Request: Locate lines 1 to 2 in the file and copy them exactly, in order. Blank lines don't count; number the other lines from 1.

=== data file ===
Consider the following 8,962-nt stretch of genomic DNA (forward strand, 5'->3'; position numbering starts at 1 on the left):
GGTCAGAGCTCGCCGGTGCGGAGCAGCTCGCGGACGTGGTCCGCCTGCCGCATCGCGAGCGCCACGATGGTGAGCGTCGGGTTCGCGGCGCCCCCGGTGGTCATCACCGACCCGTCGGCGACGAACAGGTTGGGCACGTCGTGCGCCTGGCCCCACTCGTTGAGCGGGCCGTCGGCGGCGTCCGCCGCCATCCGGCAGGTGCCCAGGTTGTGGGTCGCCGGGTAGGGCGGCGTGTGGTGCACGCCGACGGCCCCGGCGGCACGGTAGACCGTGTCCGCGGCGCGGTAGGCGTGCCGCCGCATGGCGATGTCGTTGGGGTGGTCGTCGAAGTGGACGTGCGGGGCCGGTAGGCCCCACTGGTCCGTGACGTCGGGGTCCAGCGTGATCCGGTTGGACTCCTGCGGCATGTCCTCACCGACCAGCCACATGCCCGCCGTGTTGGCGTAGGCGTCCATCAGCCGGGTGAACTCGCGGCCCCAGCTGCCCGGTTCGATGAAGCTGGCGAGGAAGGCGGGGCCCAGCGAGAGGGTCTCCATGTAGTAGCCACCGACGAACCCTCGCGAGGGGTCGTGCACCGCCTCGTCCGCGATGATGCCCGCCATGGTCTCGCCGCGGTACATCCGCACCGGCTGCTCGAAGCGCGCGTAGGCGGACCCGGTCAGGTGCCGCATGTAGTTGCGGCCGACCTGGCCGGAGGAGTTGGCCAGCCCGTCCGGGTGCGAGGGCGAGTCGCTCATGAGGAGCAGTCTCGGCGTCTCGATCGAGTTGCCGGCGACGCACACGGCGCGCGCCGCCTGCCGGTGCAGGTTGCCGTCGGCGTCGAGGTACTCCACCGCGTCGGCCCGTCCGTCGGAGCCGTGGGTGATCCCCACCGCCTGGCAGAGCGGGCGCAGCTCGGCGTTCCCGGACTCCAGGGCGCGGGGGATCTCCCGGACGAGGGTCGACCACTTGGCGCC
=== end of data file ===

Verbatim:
Consider the following 8,962-nt stretch of genomic DNA (forward strand, 5'->3'; position numbering starts at 1 on the left):
GGTCAGAGCTCGCCGGTGCGGAGCAGCTCGCGGACGTGGTCCGCCTGCCGCATCGCGAGCGCCACGATGGTGAGCGTCGGGTTCGCGGCGCCCCCGGTGGTCATCACCGACCCGTCGGCGACGAACAGGTTGGGCACGTCGTGCGCCTGGCCCCACTCGTTGAGCGGGCCGTCGGCGGCGTCCGCCGCCATCCGGCAGGTGCCCAGGTTGTGGGTCGCCGGGTAGGGCGGCGTGTGGTGCACGCCGACGGCCCCGGCGGCACGGTAGACCGTGTCCGCGGCGCGGTAGGCGTGCCGCCGCATGGCGATGTCGTTGGGGTGGTCGTCGAAGTGGACGTGCGGGGCCGGTAGGCCCCACTGGTCCGTGACGTCGGGGTCCAGCGTGATCCGGTTGGACTCCTGCGGCATGTCCTCACCGACCAGCCACATGCCCGCCGTGTTGGCGTAGGCGTCCATCAGCCGGGTGAACTCGCGGCCCCAGCTGCCCGGTTCGATGAAGCTGGCGAGGAAGGCGGGGCCCAGCGAGAGGGTCTCCATGTAGTAGCCACCGACGAACCCTCGCGAGGGGTCGTGCACCGCCTCGTCCGCGATGATGCCCGCCATGGTCTCGCCGCGGTACATCCGCACCGGCTGCTCGAAGCGCGCGTAGGCGGACCCGGTCAGGTGCCGCATGTAGTTGCGGCCGACCTGGCCGGAGGAGTTGGCCAGCCCGTCCGGGTGCGAGGGCGAGTCGCTCATGAGGAGCAGTCTCGGCGTCTCGATCGAGTTGCCGGCGACGCACACGGCGCGCGCCGCCTGCCGGTGCAGGTTGCCGTCGGCGTCGAGGTACTCCACCGCGTCGGCCCGTCCGTCGGAGCCGTGGGTGATCCCCACCGCCTGGCAGAGCGGGCGCAGCTCGGCGTTCCCGGACTCCAGGGCGCGGGGGATCTCCCGGACGAGGGTCGACCACTTGGCGCC